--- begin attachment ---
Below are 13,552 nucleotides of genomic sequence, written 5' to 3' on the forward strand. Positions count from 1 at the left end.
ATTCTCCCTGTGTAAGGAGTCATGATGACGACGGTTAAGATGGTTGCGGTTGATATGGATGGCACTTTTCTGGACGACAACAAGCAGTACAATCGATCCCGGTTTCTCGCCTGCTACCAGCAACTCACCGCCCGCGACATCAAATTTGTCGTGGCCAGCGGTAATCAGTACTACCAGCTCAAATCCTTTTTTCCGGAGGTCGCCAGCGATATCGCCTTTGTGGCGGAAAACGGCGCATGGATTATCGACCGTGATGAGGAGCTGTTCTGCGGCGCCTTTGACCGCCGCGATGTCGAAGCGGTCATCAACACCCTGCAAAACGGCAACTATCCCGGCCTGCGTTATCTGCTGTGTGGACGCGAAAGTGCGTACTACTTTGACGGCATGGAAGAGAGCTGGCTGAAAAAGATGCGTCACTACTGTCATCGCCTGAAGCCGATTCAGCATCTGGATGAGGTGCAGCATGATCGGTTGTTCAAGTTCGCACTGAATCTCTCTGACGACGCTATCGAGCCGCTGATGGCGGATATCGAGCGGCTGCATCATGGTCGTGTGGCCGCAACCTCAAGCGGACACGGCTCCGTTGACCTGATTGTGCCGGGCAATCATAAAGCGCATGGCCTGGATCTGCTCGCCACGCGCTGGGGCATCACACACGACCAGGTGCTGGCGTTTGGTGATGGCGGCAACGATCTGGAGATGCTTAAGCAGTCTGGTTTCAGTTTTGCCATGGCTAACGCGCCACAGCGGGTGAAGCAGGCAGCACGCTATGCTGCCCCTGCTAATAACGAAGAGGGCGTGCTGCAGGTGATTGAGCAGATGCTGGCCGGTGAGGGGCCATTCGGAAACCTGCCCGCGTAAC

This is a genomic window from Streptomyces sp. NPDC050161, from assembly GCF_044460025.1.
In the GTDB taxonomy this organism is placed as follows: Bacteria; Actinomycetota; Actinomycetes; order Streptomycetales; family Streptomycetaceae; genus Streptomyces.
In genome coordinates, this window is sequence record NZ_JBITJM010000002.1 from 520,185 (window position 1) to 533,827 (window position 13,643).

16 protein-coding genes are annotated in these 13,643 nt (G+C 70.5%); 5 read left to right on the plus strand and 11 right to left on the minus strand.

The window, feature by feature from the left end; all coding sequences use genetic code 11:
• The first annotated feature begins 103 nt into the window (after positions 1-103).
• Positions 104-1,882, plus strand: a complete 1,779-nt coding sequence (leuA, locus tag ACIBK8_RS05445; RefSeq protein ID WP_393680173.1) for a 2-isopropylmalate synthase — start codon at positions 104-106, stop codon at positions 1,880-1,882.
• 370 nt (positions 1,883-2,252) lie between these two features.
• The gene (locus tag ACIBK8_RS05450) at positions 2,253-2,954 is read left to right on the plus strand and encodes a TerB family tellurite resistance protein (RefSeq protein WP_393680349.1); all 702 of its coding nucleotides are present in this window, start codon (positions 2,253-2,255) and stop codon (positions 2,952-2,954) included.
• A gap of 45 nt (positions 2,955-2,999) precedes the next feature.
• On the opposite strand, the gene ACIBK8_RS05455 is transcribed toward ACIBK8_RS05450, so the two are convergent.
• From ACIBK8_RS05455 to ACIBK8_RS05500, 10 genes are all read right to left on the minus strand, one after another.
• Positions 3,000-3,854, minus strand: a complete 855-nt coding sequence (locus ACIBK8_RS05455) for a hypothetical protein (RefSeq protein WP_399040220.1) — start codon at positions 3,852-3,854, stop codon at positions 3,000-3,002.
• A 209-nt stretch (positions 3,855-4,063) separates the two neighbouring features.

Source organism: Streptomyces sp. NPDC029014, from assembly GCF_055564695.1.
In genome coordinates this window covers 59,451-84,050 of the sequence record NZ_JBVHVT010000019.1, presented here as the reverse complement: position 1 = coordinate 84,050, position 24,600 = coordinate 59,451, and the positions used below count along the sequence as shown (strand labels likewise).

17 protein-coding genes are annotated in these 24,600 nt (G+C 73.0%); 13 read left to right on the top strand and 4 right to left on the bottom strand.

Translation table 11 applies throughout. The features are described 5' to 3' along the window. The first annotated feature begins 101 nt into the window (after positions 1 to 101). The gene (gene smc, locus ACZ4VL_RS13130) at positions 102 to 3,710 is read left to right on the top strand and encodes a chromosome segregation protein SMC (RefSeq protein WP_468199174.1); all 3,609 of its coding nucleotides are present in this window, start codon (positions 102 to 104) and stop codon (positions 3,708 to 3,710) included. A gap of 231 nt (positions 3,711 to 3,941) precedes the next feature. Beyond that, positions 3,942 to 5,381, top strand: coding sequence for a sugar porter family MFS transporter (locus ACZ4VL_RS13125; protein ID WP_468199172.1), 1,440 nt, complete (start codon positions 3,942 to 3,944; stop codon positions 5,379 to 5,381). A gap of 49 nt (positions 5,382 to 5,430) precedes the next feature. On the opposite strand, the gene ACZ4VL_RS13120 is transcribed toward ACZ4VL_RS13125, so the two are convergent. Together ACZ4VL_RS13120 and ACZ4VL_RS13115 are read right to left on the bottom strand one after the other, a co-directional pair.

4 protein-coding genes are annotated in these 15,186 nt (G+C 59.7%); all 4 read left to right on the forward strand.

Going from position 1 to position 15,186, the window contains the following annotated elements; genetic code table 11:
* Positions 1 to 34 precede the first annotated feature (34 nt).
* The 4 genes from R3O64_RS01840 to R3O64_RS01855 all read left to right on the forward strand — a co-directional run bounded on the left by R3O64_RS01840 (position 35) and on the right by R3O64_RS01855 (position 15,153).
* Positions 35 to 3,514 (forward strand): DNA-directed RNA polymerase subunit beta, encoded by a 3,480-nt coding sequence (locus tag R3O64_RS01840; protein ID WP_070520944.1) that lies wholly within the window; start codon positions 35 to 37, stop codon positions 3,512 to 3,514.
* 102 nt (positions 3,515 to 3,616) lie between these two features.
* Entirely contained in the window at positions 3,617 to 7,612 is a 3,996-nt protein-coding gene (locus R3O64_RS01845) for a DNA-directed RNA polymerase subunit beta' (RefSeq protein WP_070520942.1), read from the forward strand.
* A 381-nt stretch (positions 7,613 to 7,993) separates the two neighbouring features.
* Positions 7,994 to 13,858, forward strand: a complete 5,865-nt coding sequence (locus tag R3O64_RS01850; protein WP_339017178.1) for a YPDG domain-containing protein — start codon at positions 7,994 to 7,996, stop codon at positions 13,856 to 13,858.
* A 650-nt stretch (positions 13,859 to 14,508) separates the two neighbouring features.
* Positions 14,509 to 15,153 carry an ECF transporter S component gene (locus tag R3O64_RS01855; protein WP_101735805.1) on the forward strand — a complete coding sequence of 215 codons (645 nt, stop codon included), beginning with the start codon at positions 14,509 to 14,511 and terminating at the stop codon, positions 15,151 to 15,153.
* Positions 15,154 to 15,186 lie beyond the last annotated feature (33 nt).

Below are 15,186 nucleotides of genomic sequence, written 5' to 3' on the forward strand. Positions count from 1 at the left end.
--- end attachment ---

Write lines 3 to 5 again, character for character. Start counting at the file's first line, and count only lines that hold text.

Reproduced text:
This is a genomic window from Streptomyces sp. NPDC050161, from assembly GCF_044460025.1.
In the GTDB taxonomy this organism is placed as follows: Bacteria; Actinomycetota; Actinomycetes; order Streptomycetales; family Streptomycetaceae; genus Streptomyces.
In genome coordinates, this window is sequence record NZ_JBITJM010000002.1 from 520,185 (window position 1) to 533,827 (window position 13,643).